Publication Date:
Research Org.:
Lawrence Berkeley National Lab (LBNL), Berkeley, CA (United States)
Sponsoring Org.:
USDOE Office of Science (SC); National Institutes of Health (NIH) National Institute of General Medical Sciences (NIGMS); Bill and Melinda Gates Foundation; Fred Hutchinson Cancer Center; Bluebird Bio, Inc.
OSTI Identifier:
1625567
Grant/Contract Number:  
AC02-05CH11231; R01 GM105691
Resource Type:
Journal Article: Accepted Manuscript
Journal Name:
Nucleic Acids Research
Additional Journal Information:
Journal Volume: 45; Journal Issue: 14; Journal ID: ISSN 0305-1048
Publisher:
Oxford University Press
Country of Publication:
United States
Language:
English
Subject:
Biochemistry & Molecular Biology

Citation Formats

Werther, Rachel, Hallinan, Jazmine P., Lambert, Abigail R., Havens, Kyle, Pogson, Mark, Jarjour, Jordan, Galizi, Roberto, Windbichler, Nikolai, Crisanti, Andrea, Nolan, Tony, and Stoddard, Barry L. Crystallographic analyses illustrate significant plasticity and efficient recoding of meganuclease target specificity. United States: N. p., 2017. Web. doi:10.1093/nar/gkx544.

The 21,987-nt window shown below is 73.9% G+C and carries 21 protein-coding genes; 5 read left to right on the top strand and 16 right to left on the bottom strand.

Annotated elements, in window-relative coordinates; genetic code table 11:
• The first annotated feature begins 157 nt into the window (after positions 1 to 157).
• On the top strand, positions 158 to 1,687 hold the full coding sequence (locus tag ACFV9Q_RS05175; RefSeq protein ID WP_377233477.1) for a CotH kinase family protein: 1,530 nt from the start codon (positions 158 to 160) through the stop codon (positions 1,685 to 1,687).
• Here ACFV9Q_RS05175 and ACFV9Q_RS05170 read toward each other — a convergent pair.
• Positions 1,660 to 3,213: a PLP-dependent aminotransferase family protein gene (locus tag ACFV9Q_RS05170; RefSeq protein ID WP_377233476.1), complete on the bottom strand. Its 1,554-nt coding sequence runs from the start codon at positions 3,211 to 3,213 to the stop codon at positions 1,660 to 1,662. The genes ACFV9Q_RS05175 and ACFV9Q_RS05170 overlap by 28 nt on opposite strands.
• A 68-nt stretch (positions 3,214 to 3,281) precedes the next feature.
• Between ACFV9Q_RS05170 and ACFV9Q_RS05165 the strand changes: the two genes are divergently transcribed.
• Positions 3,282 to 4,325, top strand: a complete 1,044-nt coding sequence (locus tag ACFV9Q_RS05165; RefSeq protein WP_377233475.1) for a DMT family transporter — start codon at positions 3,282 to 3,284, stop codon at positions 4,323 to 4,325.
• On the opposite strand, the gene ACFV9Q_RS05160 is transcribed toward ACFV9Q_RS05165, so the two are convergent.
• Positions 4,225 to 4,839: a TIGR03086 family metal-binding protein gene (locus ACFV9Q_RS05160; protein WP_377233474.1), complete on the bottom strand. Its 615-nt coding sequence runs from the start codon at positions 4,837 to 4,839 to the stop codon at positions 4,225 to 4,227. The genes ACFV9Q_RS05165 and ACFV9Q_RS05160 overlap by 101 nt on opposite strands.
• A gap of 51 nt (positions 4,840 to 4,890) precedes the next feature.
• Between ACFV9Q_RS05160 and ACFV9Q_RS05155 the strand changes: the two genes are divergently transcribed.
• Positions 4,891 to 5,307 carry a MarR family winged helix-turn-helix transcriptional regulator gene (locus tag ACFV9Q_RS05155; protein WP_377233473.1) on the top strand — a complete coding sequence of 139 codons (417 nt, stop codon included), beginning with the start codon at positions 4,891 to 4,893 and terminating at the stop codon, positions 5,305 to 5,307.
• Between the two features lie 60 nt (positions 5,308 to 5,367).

Werther, Rachel, Hallinan, Jazmine P., Lambert, Abigail R., Havens, Kyle, Pogson, Mark, Jarjour, Jordan, Galizi, Roberto, Windbichler, Nikolai, Crisanti, Andrea, Nolan, Tony, & Stoddard, Barry L. Crystallographic analyses illustrate significant plasticity and efficient recoding of meganuclease target specificity. United States. https://doi.org/10.1093/nar/gkx544
Werther, Rachel, Hallinan, Jazmine P., Lambert, Abigail R., Havens, Kyle, Pogson, Mark, Jarjour, Jordan, Galizi, Roberto, Windbichler, Nikolai, Crisanti, Andrea, Nolan, Tony, and Stoddard, Barry L. Tue . "Crystallographic analyses illustrate significant plasticity and efficient recoding of meganuclease target specificity". United States. https://doi.org/10.1093/nar/gkx544. https://www.osti.gov/servlets/purl/1625567.
@article{osti_1625567,
title = {Crystallographic analyses illustrate significant plasticity and efficient recoding of meganuclease target specificity},